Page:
Angela Tuck: The Real Housewives Of…Gatlinburg?
What do you get when you put together six women in a two bedroom time share in the Smoky Mountains?
The good news: No one was pushed off a cliff; no one’s weave was pulled out and no one uttered the words, “Close your legs to married men.”
The bad news: Our girls trip to Gatlinburg wasn’t sexy enough to earn we 50-something wives and mothers our own reality show.
And guess what? That’s a good thing.
If you believe the “reality” shows, grown women are incapable of sustaining friendships. They bicker, bully and betray one another constantly and compete with each other like school girls. And sometimes, they pull hair and fight like Floyd Mayweather and Manny Pacquiao.
The sister friends who joined me for a birthday getaway in Gatlinburg last week valued our friendship enough to leave behind their responsibilities for some much-needed girls time. Our only agenda items: celebrating life and friendship, shopping, eating and sightseeing.
The cast of characters – with the exception of Dee – are women I’ve been friends with for 20 or more years. I’ve known Natalie the longest. Our families went to the same church in Winchester, Ky. and later in nearby Lexington. We said Easter speeches together when we were 4 and were baptized together on Easter Sunday when we were 7. Natalie has a husband and a teenage stepson. She has a gift for cooking, sewing and remembering every detail of our lives.
Vicki and I grew up in the same neighborhood and have been friends since second grade. We’re all jealous of Vicki because she plans to retire from her longtime post office gig at the year’s end. Her husband and daughter ride motorcycles and she enjoys traveling too (in cars). She’s the kind of friend you want to have in your corner all day, every day.
Connie and I met in the newsroom when I moved to Atlanta. She grew up on a farm in Mississippi and graduated from the University of Mississippi. She is married with two grown daughters and a 12-year-old son. Connie and I have shared so much over the years: challenges with our marriages and drama with our children. She jumped off the career ladder many years ago to spend more time volunteering at her childrens’ schools and in her community. Her mother died around the time my granddaughter was born. I called her from my daughter’s hospital bed and we celebrated both their lives.
I met Emily through Connie. They went to Ole Miss together and pledged that other sorority (Alpha Kappa Alpha). Emily just became a grandma; or as she likes to call herself a “glam-ma.” She has a grown son and daughter and the husband she always dreamed of. Emily introduced me to Dee, who I’m just getting to know. Dee is newly single and happy. She has two grown daughters, loves to exercise and eats all the right things. Her demeanor is calm, cool and collected.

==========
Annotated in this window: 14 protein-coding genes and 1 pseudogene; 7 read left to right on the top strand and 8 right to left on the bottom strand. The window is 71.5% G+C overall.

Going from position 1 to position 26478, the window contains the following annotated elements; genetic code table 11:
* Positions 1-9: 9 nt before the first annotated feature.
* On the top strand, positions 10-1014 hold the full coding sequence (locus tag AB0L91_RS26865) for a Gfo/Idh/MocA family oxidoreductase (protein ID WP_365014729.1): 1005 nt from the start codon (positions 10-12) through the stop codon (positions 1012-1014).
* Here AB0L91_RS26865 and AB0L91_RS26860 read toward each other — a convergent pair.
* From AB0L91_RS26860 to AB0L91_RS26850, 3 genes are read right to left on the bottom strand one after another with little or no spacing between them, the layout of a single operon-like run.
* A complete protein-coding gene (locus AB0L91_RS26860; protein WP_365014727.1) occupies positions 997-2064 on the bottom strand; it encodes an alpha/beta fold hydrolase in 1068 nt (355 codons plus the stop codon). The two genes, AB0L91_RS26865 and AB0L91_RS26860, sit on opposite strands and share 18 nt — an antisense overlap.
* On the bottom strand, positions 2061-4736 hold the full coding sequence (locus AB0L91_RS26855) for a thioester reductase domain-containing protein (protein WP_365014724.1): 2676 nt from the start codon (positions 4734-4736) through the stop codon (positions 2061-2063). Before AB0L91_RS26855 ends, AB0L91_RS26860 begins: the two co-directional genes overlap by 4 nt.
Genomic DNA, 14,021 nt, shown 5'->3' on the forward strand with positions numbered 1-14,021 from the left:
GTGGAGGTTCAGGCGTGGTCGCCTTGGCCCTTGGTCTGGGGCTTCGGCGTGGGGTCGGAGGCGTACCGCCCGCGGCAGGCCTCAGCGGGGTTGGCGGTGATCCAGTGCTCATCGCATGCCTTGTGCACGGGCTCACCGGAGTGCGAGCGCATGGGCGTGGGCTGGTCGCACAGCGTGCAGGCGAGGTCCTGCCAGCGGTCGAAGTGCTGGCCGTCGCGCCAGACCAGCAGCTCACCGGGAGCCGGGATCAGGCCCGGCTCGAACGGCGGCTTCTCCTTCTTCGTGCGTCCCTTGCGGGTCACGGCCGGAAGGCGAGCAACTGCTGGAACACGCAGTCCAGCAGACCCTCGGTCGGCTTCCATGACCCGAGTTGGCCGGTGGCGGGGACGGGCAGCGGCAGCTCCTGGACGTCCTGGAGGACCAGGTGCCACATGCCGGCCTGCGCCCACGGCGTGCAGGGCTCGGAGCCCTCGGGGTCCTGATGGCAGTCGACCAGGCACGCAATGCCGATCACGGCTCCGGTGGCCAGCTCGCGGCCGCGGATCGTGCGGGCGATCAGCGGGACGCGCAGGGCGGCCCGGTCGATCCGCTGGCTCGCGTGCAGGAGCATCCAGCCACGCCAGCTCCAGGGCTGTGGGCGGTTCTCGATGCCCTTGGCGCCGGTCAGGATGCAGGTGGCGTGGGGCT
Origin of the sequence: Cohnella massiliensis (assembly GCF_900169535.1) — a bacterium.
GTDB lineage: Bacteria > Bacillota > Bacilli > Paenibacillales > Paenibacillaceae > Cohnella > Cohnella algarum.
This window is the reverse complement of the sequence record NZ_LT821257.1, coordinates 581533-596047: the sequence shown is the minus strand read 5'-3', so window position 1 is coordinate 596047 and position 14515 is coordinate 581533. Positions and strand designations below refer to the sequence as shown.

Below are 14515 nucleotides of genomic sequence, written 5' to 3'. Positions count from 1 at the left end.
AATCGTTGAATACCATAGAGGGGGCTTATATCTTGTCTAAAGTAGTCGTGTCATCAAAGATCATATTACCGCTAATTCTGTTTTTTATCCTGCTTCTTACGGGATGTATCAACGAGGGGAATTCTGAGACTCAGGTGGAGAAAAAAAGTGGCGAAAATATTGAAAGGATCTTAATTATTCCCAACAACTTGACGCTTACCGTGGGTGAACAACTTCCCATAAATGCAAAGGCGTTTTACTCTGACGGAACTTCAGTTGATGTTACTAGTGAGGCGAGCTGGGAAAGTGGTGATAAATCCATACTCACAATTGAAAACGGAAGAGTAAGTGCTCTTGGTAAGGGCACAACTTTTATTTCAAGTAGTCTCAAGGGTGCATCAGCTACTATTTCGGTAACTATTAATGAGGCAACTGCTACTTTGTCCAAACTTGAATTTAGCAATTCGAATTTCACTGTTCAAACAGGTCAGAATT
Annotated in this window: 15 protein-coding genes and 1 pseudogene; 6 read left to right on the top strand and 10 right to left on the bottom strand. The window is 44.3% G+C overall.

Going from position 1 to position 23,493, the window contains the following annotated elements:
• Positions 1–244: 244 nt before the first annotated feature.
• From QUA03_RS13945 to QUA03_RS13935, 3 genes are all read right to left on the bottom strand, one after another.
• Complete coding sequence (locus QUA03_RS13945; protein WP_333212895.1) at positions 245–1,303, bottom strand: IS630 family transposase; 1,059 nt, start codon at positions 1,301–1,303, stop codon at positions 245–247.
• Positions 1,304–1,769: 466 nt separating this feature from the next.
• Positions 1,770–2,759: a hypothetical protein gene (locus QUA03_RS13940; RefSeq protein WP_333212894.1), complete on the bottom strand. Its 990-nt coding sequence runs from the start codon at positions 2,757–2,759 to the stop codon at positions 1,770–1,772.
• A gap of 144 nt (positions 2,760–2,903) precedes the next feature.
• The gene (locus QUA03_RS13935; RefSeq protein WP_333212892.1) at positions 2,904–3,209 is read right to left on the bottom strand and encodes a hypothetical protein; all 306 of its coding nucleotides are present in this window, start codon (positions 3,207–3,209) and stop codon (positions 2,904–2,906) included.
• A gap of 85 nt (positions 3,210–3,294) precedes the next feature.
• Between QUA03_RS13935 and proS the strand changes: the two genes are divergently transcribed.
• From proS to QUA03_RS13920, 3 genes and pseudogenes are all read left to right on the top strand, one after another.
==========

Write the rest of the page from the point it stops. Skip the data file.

She is the opposite of me, which is why I like her so much. I have a hard time winding down, even on vacation. I keep saying I need to stop being on 10 all the time; but I’ll be lucky if I can get to 8 and stay there. I am the crazy person who checks email on vacation. We all spent time on vacation talking to our loved ones. But we also spent time getting to know one another. I am probably the only person who would endeavor to put two groups of friends together that don’t know one another. But actually, it worked out pretty well.
We’re all different, but we share several things in common: our love for Christ, our families and an appreciation for women friendship. In my darkest times, it has helped me tremendously to have sister friends I can confide in. I’ve also celebrated good times with my friends — proms, graduations, weddings and babies — not always in that order!
While in the Smoky Mountains, we all took time to soak in the soaring views and to reflect on our blessings. The weather was picture perfect and the city wasn’t crowded with tourists. We ate at the popular restaurants and shopped way too much. We line-danced and some of us went to a water aerobics class. We ended our girls trip with a prayer circle in the parking lot led by Connie. As we turned to go to our cars, we noticed one of the housekeepers had been standing outside the circle watching us. Moved by our show of faith, Manuel Vasquez, also a pastor, handed me his business card. Printed in Spanish was Juan 10:9. On the way home, Connie put it in her translator app, and we received a great message.
“I am the door: by me if any man enter in, he shall be saved, and shall go in and out, and find pasture.”
It wasn’t crazy enough for reality television. But it was real.
Angela is a wife, mother, Mimi (grandmother), daughter, sister and sister-friend. When it comes to faith and family, she has lots of experience; not to mention she is a writer, editor and mentor who has lived in metro Atlanta for 23 years.